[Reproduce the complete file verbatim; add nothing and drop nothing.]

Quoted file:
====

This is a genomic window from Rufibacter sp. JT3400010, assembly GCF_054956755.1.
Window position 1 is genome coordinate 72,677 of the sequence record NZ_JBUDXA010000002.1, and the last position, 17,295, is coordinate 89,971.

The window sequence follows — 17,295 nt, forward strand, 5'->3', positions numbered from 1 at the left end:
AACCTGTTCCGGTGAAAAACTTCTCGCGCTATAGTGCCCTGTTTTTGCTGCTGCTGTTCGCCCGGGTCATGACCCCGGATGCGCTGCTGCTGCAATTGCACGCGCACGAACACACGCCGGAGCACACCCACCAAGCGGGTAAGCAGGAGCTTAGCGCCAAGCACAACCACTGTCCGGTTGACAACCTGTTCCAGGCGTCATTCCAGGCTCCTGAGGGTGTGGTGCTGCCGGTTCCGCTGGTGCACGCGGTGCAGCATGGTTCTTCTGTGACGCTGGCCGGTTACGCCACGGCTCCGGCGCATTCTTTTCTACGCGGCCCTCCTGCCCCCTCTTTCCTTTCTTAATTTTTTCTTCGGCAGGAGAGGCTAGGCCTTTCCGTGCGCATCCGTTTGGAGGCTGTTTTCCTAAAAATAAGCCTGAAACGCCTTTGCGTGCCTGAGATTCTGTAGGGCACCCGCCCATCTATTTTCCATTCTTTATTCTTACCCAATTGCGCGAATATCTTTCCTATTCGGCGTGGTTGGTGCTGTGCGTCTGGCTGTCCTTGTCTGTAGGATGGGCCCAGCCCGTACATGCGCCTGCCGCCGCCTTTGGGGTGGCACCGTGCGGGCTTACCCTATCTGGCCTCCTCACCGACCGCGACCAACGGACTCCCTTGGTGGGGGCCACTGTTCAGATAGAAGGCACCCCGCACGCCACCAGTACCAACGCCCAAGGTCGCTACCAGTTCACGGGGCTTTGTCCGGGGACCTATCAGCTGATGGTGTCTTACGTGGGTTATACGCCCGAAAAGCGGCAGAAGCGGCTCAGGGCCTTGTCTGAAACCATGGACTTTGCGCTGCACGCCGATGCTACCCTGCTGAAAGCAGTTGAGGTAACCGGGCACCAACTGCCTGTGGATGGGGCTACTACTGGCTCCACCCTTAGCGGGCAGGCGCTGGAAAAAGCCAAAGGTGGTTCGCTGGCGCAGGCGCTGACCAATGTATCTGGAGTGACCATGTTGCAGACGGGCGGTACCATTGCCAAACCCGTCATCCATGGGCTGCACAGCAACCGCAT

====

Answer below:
This is a genomic window from Rufibacter sp. JT3400010, assembly GCF_054956755.1.
Window position 1 is genome coordinate 72,677 of the sequence record NZ_JBUDXA010000002.1, and the last position, 17,295, is coordinate 89,971.

The window sequence follows — 17,295 nt, forward strand, 5'->3', positions numbered from 1 at the left end:
AACCTGTTCCGGTGAAAAACTTCTCGCGCTATAGTGCCCTGTTTTTGCTGCTGCTGTTCGCCCGGGTCATGACCCCGGATGCGCTGCTGCTGCAATTGCACGCGCACGAACACACGCCGGAGCACACCCACCAAGCGGGTAAGCAGGAGCTTAGCGCCAAGCACAACCACTGTCCGGTTGACAACCTGTTCCAGGCGTCATTCCAGGCTCCTGAGGGTGTGGTGCTGCCGGTTCCGCTGGTGCACGCGGTGCAGCATGGTTCTTCTGTGACGCTGGCCGGTTACGCCACGGCTCCGGCGCATTCTTTTCTACGCGGCCCTCCTGCCCCCTCTTTCCTTTCTTAATTTTTTCTTCGGCAGGAGAGGCTAGGCCTTTCCGTGCGCATCCGTTTGGAGGCTGTTTTCCTAAAAATAAGCCTGAAACGCCTTTGCGTGCCTGAGATTCTGTAGGGCACCCGCCCATCTATTTTCCATTCTTTATTCTTACCCAATTGCGCGAATATCTTTCCTATTCGGCGTGGTTGGTGCTGTGCGTCTGGCTGTCCTTGTCTGTAGGATGGGCCCAGCCCGTACATGCGCCTGCCGCCGCCTTTGGGGTGGCACCGTGCGGGCTTACCCTATCTGGCCTCCTCACCGACCGCGACCAACGGACTCCCTTGGTGGGGGCCACTGTTCAGATAGAAGGCACCCCGCACGCCACCAGTACCAACGCCCAAGGTCGCTACCAGTTCACGGGGCTTTGTCCGGGGACCTATCAGCTGATGGTGTCTTACGTGGGTTATACGCCCGAAAAGCGGCAGAAGCGGCTCAGGGCCTTGTCTGAAACCATGGACTTTGCGCTGCACGCCGATGCTACCCTGCTGAAAGCAGTTGAGGTAACCGGGCACCAACTGCCTGTGGATGGGGCTACTACTGGCTCCACCCTTAGCGGGCAGGCGCTGGAAAAAGCCAAAGGTGGTTCGCTGGCGCAGGCGCTGACCAATGTATCTGGAGTGACCATGTTGCAGACGGGCGGTACCATTGCCAAACCCGTCATCCATGGGCTGCACAGCAACCGCAT